Never before has it been possible to access so much of information with such ease. Daily, new books grace the shelves of libraries and living rooms. More magazines, periodicals and pamphlets are being published than ever before. Furthermore, literally at the press of a button, thousands of books on tafseer, hadith, fiqh, Islamic history and almost every other topic can be accessed. On-line courses and innumerable websites, all in the name of Islam, are at one’s fingertips. Indeed there is a huge explosion of information which is bombarding us from every direction. The major challenge is how to handle this “information explosion”?
The most critical issue in this regard is WHO is giving out the information? This itself will also determine another critical aspect: How authentic is the information? Though we generally take these issues very lightly, especially in this age of the “information explosion,” yet it could very well be a matter of life and death – the death of one’s Imaan. Hence ibn Sireen (rahimahullah), who was among the greatest Taabi’een (companions of the Sahaaba radhiyallahu ‘anhum), firmly stated: “This knowledge is deen. Therefore beware of who you take your deen from?” (Shamail-e-Tirmizi).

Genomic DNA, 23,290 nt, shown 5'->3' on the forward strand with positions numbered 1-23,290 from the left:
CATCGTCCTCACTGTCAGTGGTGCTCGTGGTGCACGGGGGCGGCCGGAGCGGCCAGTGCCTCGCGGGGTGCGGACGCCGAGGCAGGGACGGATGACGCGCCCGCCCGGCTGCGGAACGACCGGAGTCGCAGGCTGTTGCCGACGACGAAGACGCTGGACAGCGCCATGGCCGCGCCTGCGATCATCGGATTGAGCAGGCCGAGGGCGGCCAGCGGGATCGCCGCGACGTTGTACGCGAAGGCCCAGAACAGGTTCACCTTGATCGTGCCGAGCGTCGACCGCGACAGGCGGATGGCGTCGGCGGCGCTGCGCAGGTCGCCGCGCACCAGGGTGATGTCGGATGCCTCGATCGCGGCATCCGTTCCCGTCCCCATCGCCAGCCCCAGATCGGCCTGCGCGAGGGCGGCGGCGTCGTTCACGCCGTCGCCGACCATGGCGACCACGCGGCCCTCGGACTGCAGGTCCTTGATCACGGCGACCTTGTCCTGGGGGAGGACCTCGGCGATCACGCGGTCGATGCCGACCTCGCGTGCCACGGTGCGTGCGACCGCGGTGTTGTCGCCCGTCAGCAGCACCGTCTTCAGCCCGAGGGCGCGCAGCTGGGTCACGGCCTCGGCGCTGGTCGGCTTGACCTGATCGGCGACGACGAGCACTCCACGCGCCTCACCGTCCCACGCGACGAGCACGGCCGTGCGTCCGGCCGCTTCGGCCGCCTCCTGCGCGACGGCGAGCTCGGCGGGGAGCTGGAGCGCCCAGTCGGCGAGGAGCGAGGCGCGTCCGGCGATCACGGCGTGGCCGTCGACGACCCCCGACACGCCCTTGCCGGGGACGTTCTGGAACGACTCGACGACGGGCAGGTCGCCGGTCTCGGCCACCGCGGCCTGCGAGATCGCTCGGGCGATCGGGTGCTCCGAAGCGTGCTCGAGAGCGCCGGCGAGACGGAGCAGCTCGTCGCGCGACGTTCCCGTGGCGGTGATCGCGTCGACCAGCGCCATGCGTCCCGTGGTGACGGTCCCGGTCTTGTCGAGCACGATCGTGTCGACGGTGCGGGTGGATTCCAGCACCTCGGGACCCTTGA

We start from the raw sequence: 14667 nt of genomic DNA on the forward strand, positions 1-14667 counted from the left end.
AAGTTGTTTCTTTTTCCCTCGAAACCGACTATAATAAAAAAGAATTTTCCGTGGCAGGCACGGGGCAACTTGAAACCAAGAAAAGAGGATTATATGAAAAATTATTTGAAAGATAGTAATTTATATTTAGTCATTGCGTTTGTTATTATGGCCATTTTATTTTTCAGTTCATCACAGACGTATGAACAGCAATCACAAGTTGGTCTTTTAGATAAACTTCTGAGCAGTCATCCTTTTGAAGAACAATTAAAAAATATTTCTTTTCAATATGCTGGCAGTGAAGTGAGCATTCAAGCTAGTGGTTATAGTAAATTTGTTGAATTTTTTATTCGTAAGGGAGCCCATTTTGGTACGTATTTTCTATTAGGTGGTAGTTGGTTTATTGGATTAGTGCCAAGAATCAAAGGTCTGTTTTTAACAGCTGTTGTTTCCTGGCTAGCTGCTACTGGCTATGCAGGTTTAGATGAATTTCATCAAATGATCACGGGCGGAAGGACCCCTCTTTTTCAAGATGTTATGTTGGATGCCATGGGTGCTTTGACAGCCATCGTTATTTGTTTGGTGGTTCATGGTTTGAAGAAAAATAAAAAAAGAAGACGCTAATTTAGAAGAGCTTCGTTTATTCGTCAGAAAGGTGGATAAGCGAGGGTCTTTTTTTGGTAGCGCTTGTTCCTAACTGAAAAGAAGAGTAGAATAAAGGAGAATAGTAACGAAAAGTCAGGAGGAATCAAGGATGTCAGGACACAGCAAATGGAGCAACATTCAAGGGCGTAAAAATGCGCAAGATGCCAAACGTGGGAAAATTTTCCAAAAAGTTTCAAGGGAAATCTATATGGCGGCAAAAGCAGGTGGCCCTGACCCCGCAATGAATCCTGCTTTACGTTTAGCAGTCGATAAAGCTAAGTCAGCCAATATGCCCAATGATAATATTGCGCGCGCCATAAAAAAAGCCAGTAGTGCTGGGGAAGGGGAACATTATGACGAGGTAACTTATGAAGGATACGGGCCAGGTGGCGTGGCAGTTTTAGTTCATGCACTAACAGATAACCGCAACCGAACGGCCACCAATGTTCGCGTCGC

The above statement has two fundamental lessons. The first lesson is that one must have a teacher who one learns deen from. It is therefore extremely tragic that, due to the advancement in technology, many people’s teacher has become the internet or computer programs. Imagine a person with a severe heart condition referring to the internet for treatment. He stumbles upon an advert marketing a product which promises a miraculous cure for his ailment. If the ailing person decides to take this unknown product from an unknown person for his heart condition, what will any sane person think of him? More crucial than treating the physical heart is the health of the spiritual heart. Therefore, can just any website, online course, blog, or just any b